It is evening and there is not a soul in sight. I am in Vepery, walking through Maddox Street. I glance at quaintly-named Bread Godown Street and enter General Collins Road. All at once there is a hush and the sounds of traffic and daily life cease.
General Collins Road is watched over by a series of high compound walls. I am now at its notorious double bend, a spot from where I cannot see what is lurking on either side. A perfect spot for a murder. And that is probably why on 8th November 1944, CN Lakshmikantham, muckraker and blackmailer who ran a yellow journal, was stabbed right here.
High society detested him for he wrote of their shenanigans if not placated with money. But Nemesis was nigh. In the words of VC Gopalaratnam in his A Century Completed, A history of the Madras High Court, (1862-1962), Vadivelu, a workman in the office of a local newspaper, Nagalingam and others are said to “have deployed themselves along the General Collins Road till it joined Purasawalkam High Road. At that junction, accused 8, a policeman in service, was stationed to ward off the traffic entering General Collins Road. About 9 o’clock, Lakshmikantham left his lawyer’s house, getting into a rickshaw drawn by Gopal, and proceeded along General Collins Road till he reached the sudden double turn where there was a measure of privacy.”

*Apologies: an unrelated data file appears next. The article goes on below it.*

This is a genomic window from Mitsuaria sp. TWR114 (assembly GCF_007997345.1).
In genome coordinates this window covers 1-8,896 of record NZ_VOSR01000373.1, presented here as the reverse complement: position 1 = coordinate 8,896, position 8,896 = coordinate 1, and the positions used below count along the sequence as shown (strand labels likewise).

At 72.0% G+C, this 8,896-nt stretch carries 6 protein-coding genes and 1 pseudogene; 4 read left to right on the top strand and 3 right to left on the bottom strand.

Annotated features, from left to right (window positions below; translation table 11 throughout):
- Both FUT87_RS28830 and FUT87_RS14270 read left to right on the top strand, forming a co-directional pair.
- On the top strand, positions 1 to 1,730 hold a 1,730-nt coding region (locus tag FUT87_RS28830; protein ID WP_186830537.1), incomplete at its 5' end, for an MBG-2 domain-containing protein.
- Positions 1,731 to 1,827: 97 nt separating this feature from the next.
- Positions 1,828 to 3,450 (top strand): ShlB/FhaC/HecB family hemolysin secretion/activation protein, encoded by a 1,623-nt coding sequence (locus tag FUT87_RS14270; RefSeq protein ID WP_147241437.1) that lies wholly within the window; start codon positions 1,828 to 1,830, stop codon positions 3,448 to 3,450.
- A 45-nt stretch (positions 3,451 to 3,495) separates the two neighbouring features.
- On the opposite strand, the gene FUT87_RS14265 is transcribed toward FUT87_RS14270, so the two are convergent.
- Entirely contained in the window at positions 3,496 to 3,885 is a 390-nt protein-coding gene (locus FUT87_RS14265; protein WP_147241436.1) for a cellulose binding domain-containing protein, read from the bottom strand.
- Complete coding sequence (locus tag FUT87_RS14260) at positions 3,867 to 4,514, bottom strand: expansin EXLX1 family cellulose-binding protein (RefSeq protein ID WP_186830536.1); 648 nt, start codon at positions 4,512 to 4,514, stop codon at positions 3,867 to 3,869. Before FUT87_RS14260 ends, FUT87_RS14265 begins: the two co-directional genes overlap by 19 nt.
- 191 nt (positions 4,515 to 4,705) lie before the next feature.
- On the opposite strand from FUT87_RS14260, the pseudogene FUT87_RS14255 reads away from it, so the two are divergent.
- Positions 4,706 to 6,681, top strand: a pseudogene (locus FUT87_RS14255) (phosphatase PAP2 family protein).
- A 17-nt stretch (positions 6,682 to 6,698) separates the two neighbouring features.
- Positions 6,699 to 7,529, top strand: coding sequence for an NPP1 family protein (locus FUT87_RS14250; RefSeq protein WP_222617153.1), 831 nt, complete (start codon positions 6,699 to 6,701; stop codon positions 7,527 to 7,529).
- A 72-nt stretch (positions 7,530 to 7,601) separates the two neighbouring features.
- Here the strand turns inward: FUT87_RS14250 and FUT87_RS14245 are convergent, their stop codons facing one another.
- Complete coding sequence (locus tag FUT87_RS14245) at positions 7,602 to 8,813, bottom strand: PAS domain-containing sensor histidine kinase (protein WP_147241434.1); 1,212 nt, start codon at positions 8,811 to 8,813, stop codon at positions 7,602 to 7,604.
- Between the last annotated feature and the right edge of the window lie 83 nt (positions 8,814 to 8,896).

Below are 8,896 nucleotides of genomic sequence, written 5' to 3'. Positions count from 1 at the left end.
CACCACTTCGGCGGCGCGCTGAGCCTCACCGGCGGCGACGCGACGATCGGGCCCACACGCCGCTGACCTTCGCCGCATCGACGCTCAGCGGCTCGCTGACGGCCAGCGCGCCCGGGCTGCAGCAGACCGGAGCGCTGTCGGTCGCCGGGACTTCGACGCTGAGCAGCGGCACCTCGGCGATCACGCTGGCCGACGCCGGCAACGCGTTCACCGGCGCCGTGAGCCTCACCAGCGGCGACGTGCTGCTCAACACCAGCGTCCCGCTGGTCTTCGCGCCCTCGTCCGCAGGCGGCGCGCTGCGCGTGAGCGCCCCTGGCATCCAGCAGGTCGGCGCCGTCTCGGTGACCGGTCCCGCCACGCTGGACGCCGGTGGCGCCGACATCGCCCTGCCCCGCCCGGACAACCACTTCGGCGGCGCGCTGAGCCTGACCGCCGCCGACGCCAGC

Vadivelu and Nagalingam “who were running along with the rickshaw suddenly attacked it, drove away the rickshaw man which tilted the rickshaw backwards exposing Lakshmikantham to attack. Both the accused stabbed him with bichuvas in the lower abdomen…”
Lakshmikantham died the next day at the General Hospital at 5.00 am.
The first reaction in high society was one of relief. The lawyer and diarist ND Varadachariar summed it up in his entry for November 10th- “CN Lakshmikantham, the freak editor of Cinema Thoothu and Indunesan, dies of wounds inflicted yesterday. He was a coarse and elemental force, stirring up the cesspools of society. “
Then came sensation. Diary entry for 28th November- “MK Thyagaraja Bhagavatar is arrested last night in connection with the murder. NS Krishnan is said to be ‘wanted’.”
He too was arrested subsequently. What followed has been well documented by historian Randor Guy and Bhagavatar’s biographer, Suresh Balakrishnan. The sensational trial with matinee idols as accused ended with sentences of life imprisonment. An appeal followed which upheld the sentence. The Privy Council in London however, remanded the case to the High Court for a fresh appellate hearing. At the end of it in 1947, the accused walked away free men though life was never to be the same for any of them.
And so who plotted Lakshmikantham’s murder? It remains unresolved.
The whodunit became the stuff of legend and song. But standing at the double bend on General Collins Road, the first instinct is to hurry home. If there ever was a creepy spot in Chennai, it is this.
This article appeared in The Hindu today – http://www.thehindu.com/news/cities/chennai/article3516601.ece